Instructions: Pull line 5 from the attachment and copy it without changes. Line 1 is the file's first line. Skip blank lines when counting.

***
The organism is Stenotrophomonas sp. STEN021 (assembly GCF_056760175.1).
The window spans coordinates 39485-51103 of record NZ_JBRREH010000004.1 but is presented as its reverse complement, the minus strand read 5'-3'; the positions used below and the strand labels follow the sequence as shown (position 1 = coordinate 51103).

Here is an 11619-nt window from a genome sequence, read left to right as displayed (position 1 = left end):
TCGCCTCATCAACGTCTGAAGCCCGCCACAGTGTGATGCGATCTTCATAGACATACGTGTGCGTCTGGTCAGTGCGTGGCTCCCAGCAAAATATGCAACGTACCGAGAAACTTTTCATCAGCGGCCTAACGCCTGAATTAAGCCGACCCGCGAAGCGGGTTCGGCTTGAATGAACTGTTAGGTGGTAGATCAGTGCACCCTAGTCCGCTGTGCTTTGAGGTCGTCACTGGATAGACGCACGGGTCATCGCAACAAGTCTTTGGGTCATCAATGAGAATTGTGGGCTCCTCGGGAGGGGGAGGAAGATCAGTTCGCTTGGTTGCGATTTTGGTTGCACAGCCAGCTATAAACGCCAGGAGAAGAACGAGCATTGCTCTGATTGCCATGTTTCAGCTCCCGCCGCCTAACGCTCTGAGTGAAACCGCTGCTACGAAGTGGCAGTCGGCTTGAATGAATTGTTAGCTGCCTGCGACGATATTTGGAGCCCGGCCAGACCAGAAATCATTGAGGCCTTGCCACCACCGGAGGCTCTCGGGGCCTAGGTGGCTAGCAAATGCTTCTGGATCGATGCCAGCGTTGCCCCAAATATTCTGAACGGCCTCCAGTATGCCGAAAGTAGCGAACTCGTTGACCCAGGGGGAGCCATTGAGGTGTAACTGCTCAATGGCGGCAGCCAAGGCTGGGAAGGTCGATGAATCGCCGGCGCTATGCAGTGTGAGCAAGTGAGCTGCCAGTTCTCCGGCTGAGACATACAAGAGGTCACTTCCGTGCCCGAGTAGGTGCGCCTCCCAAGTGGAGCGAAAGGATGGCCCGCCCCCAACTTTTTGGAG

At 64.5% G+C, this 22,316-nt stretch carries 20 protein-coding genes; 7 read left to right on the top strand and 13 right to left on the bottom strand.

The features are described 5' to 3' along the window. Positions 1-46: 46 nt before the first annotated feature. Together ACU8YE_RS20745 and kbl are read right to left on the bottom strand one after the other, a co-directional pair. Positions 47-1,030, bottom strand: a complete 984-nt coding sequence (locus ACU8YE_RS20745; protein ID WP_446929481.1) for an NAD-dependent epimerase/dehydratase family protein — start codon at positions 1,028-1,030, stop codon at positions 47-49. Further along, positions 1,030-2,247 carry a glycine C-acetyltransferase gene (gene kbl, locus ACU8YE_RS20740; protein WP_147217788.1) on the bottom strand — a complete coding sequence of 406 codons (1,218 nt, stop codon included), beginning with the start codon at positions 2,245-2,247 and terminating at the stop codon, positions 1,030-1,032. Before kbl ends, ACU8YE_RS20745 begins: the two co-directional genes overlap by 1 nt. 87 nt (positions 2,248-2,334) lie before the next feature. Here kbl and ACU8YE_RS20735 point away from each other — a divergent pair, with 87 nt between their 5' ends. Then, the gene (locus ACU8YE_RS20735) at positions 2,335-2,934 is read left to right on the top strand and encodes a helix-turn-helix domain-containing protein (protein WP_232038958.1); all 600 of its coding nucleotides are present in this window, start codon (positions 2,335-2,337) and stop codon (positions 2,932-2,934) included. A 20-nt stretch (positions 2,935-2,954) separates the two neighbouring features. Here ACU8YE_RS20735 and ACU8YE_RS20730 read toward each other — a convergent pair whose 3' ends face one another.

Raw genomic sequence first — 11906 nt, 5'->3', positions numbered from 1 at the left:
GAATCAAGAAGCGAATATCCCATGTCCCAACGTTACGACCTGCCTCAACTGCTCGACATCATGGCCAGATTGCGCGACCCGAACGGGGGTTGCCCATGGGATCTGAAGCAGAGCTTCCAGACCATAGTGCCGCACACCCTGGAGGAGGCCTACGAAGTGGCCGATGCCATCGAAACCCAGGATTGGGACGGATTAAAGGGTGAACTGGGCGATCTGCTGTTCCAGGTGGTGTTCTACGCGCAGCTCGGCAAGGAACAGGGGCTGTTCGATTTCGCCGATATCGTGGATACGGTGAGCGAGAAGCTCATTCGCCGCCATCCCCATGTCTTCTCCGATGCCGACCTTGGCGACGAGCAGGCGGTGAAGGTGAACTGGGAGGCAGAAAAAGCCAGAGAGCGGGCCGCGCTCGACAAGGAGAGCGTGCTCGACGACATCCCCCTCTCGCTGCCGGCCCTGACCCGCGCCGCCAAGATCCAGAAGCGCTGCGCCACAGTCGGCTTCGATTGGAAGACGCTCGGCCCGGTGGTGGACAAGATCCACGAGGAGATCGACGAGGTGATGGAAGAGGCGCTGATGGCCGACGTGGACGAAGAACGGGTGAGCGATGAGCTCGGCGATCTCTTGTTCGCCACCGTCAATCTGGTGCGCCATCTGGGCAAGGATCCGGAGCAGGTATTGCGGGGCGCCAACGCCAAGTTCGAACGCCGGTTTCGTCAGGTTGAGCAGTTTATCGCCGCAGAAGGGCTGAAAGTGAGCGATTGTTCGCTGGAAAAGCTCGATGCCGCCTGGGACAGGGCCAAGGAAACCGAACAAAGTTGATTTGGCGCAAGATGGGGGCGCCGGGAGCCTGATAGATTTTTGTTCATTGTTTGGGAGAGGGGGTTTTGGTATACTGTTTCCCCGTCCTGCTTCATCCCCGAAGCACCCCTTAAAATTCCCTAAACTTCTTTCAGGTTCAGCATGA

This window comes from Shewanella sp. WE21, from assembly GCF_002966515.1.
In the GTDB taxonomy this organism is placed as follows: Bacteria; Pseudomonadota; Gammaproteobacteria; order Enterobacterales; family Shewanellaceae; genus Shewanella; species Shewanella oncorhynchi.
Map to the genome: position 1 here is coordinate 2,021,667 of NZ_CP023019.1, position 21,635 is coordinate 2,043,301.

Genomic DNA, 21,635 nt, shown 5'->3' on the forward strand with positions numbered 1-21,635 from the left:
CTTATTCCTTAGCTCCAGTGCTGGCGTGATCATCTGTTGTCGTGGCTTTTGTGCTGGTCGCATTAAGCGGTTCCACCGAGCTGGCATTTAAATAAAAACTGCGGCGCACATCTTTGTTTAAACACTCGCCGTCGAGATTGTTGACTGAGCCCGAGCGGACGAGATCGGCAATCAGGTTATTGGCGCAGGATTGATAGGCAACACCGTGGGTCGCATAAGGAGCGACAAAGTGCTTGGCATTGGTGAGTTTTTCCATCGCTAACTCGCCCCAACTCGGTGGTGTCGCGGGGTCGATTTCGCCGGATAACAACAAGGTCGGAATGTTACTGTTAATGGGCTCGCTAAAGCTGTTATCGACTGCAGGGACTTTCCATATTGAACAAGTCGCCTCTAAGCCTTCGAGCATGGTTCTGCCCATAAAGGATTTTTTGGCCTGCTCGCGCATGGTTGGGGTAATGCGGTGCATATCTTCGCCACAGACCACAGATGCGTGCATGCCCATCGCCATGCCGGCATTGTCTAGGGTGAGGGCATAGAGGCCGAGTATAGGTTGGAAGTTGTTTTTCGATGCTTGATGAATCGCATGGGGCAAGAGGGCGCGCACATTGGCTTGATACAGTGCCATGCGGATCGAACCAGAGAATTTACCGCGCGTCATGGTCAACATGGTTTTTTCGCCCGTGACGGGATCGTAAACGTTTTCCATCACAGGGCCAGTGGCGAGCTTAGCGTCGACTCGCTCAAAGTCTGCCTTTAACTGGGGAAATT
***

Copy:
At 64.5% G+C, this 22,316-nt stretch carries 20 protein-coding genes; 7 read left to right on the top strand and 13 right to left on the bottom strand.